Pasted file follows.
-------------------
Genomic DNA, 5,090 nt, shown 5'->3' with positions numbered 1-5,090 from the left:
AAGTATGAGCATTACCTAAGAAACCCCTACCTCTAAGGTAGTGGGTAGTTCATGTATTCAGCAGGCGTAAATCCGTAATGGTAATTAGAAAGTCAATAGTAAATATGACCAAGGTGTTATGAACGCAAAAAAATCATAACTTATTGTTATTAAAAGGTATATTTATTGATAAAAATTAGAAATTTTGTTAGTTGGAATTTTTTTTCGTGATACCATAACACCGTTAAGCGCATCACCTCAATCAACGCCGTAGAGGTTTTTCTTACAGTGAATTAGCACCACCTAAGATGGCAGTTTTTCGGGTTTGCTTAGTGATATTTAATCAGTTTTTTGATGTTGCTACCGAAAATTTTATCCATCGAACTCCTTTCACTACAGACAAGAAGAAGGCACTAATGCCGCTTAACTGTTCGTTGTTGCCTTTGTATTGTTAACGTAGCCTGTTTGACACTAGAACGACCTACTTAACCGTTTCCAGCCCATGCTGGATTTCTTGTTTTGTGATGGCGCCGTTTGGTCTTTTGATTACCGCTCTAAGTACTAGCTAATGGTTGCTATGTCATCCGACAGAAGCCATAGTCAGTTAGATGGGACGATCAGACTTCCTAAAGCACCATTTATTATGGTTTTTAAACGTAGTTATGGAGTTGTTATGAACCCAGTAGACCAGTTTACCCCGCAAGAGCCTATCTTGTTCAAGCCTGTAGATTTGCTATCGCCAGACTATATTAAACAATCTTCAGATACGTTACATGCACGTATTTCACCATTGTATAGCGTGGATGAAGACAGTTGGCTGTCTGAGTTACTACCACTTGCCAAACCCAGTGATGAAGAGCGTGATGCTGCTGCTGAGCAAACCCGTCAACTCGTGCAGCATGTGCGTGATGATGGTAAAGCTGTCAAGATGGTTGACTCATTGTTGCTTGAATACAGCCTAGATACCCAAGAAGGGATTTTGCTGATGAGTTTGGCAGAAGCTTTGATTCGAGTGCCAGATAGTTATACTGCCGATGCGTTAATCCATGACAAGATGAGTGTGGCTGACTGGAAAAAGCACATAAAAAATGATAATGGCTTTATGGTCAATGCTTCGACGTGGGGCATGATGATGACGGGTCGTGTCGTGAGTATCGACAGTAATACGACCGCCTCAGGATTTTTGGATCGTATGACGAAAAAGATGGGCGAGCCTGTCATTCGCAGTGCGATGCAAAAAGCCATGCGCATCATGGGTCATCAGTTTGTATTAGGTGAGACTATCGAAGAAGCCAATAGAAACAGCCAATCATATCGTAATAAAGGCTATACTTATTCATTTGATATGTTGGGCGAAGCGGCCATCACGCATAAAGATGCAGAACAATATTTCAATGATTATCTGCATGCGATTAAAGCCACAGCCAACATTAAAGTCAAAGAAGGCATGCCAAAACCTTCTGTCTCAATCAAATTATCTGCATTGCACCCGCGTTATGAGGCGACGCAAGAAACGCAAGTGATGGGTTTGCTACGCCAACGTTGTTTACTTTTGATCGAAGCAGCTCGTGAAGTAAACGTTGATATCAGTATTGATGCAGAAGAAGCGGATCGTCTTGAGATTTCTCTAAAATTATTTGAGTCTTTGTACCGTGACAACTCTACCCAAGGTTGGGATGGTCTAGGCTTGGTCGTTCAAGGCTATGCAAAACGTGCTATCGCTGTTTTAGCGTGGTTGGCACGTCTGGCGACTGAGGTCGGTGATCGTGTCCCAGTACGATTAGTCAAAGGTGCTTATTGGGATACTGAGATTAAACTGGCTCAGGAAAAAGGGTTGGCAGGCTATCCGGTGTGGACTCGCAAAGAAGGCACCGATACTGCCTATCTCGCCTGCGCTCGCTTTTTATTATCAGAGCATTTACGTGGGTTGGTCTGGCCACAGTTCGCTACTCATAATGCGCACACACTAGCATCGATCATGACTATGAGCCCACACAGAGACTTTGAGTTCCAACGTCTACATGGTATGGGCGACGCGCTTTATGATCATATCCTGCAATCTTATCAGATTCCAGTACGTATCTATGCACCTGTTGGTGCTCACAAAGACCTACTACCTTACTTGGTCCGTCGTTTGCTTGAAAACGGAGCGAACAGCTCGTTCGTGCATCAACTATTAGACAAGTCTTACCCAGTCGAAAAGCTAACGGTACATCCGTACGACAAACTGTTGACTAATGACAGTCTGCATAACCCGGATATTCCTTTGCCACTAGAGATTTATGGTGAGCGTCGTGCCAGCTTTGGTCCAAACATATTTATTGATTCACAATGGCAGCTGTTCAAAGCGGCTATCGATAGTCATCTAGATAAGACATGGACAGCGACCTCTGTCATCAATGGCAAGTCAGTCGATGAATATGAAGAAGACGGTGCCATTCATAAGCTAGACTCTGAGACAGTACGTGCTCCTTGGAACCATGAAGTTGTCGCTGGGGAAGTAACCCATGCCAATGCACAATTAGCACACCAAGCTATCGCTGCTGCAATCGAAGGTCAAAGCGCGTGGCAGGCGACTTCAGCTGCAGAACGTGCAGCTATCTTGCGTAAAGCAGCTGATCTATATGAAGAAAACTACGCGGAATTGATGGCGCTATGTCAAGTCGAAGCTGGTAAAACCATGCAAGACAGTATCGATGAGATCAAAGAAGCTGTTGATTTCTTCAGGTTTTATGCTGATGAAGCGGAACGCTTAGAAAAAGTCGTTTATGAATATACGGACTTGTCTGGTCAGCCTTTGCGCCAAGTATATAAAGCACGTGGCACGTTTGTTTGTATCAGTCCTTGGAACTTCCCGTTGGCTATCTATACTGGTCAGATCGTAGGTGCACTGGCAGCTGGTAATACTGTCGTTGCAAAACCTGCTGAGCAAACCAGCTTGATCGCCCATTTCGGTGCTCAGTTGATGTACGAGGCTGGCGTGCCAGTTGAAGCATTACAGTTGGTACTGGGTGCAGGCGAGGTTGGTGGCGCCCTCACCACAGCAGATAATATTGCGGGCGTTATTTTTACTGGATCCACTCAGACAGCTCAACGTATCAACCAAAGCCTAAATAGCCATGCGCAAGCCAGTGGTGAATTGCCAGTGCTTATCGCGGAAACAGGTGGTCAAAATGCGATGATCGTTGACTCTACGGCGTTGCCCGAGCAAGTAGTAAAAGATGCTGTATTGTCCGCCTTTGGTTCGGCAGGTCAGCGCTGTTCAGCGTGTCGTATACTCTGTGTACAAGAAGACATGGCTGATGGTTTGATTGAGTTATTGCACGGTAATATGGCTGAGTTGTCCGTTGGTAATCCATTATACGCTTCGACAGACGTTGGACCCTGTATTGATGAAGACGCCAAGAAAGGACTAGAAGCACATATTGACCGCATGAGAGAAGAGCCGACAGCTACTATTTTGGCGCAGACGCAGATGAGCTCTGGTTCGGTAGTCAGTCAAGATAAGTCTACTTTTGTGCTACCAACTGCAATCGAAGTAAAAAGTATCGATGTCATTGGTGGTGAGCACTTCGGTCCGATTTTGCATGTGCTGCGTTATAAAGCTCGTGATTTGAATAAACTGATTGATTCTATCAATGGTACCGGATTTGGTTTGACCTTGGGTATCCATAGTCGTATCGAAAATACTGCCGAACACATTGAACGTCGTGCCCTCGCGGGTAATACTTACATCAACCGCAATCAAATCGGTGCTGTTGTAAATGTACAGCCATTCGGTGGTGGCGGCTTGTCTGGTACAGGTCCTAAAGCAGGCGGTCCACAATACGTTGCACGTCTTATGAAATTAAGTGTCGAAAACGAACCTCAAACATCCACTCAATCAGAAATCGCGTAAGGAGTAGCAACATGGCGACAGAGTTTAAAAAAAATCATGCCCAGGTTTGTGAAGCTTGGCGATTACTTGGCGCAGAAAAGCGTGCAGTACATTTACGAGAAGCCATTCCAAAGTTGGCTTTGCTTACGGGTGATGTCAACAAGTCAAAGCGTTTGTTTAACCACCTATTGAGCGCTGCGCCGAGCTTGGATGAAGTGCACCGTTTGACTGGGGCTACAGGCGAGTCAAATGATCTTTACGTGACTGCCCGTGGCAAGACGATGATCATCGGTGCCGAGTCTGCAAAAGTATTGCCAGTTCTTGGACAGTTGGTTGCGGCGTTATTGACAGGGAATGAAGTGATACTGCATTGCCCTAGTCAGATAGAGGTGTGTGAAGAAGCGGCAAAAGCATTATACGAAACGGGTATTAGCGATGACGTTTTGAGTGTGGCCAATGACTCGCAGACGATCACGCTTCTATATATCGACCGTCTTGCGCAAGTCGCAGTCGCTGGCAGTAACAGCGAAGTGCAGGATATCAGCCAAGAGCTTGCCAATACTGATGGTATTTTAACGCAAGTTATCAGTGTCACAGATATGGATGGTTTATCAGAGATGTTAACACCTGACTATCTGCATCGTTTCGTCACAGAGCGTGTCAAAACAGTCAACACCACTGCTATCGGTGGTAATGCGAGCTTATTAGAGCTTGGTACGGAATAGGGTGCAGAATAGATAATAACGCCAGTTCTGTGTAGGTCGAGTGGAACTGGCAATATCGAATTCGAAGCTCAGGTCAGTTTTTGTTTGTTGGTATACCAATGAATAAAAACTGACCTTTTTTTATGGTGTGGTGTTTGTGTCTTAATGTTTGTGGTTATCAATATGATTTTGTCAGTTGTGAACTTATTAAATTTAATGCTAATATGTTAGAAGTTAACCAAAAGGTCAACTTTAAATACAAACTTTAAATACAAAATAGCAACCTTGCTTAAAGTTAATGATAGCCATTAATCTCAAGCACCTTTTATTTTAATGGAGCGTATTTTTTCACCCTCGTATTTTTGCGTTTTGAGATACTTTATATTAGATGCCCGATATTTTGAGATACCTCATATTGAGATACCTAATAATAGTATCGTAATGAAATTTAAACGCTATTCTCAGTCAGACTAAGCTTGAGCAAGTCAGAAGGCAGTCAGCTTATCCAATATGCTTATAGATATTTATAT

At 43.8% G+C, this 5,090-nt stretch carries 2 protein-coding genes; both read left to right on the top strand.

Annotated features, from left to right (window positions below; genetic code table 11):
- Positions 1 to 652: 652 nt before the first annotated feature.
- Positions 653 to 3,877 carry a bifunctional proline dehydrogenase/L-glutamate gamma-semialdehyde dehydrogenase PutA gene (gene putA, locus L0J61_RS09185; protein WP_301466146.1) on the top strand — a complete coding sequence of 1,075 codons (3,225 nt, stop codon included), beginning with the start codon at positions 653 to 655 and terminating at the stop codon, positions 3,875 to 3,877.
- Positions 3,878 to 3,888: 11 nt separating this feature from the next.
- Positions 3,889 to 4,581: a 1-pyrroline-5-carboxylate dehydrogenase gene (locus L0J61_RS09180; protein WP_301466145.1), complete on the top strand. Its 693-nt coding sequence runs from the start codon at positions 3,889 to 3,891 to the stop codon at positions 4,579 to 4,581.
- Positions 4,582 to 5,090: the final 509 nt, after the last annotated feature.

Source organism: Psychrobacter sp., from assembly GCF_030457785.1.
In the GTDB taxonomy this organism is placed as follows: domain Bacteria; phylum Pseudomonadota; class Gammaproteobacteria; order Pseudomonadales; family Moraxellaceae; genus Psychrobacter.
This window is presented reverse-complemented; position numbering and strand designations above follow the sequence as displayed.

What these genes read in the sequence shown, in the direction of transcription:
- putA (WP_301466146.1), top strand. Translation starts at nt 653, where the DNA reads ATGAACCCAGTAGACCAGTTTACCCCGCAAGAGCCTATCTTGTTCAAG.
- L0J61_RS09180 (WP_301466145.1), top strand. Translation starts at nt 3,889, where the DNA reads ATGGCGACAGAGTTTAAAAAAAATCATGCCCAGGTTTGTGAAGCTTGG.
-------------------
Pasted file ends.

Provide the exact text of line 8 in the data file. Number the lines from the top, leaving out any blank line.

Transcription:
- Positions 3,889 to 4,581: a 1-pyrroline-5-carboxylate dehydrogenase gene (locus L0J61_RS09180; protein WP_301466145.1), complete on the top strand. Its 693-nt coding sequence runs from the start codon at positions 3,889 to 3,891 to the stop codon at positions 4,579 to 4,581.